Birmingham cash van robbers jailed for 35 years06/08/2015
A gang who targeted cash-in-transit couriers in Birmingham to fund a lavish lifestyle of designer clothes and champagne parties have been jailed for a combined 35 years following a 12 month police investigation.
Emmanuel Koryang (22), Peter White (25), and 19-year-old Lance Cotterell carried out a month-long crime spree in 2014, attacking cash-in-transit couriers and committing a violent robbery at a pub in Edgbaston.
The trio’s first robbery took place outside of a cinema on Broad Street in central Birmingham, where they set upon a G4S courier and made off with the cashbox he was delivering. The following week they assaulted another courier outside Alexandra Theatre in Station Street and a few days later they repeated the routine outside a Morrisons Supermarket in Five Ways.
A few weeks later they stole an empty cashbox during a delivery to RBS in Calthorpe Road, Edgbaston, before carrying out their most violent robbery two days later at the Edgbaston Tap pub. During the raid a barman was shot with a taser and threats were made to ignite spirits the gang had thrown over a customer.
Emmanuel Koryang - a man with a history of robbery offences – was quickly identified as a key suspect and arrested by West Midlands Police detectives. A search of his clothing revealed traces of SmartWater on a pair of trainers. This was subsequently analysed and identified as having come from the cashbox stolen during the gang’s first robbery. Cotterell and White were arrested in the following months.
An angle grinder found in a stolen Seat Leon the trio used as a getaway car was also recovered and found to be marked with SmartWater. Analysis by SmartWater scientists revealed multiple forensic codes from different cashboxes and directly linked the gang to both the Morrisons and Alexandra Theatre robberies.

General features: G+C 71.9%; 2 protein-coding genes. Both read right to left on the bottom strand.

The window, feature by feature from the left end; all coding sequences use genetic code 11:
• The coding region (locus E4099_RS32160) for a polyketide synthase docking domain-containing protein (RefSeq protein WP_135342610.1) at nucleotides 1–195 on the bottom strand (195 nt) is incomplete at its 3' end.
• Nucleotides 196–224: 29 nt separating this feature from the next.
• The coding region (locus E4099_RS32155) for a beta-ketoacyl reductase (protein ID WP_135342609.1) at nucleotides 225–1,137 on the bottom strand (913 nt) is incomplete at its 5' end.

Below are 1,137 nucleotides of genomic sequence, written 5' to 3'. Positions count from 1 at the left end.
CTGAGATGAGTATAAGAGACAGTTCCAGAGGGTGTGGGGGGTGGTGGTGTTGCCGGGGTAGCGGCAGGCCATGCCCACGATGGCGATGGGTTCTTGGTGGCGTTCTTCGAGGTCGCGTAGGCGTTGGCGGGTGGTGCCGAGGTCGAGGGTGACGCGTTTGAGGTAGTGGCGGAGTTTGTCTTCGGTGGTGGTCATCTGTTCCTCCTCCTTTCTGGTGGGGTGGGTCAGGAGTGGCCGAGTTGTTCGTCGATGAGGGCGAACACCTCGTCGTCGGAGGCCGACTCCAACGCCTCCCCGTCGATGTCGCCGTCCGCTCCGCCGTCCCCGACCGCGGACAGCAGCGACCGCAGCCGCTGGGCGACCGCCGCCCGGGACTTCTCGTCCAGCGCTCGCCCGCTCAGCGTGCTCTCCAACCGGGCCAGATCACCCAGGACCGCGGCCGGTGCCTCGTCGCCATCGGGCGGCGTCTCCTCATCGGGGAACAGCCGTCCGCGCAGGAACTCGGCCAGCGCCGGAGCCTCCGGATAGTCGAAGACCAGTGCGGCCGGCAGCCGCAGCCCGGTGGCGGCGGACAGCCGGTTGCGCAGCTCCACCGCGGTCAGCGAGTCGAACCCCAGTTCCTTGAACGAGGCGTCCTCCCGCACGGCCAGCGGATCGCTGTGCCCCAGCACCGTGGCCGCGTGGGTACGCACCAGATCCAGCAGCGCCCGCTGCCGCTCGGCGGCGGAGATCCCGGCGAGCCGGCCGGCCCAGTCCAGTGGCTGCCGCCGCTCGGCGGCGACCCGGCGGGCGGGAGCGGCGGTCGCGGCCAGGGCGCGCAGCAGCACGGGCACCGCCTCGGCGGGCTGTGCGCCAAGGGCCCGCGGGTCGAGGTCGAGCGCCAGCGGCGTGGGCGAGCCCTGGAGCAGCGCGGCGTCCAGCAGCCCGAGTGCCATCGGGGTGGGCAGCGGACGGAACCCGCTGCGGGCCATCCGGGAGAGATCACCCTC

Cashboxes used by cash-in-transit couriers such as G4S are all fitted with security dye systems containing a unique SmartWater forensic code. If forcibly opened the banknotes inside the box are doused in the dye, which helps the police to identify them as stolen. The ink will also transfer onto skin, clothing and any tools used by offenders. The SmartWater code can be analysed and traced back to a specific cashbox, meaning criminals can be linked with the scene of their crime.
Koryang, White and Cotterell all denied conspiracy to rob but were found guilty following a four week trial at Birmingham Crown Court. Koryang and White were each given 12 year sentences while getaway driver Cotterell was handed an 11 year jail term.
Detective Inspector Ben West from West Midlands Police said: “The men spent their loot as soon as they got it on designer clothes and travelling the country on big nights out. CCTV footage from a club in Newcastle after the Morrisons robbery shows them throwing thousands of pounds around and splashing out on bottles of expensive vodka.
“It’s clear from the level of violence used in the final robbery that they were prepared to stop at nothing in order to get what they wanted and when faced with anything more than a lone van driver, their brutality escalated.”
SmartWater Chief Executive Phil Cleary, said: “The lengthy sentences of these three men reflect the serious nature of the crimes they committed. We are very pleased to have been able to assist the exemplary work of West Midlands Police Force in bringing these men to justice.”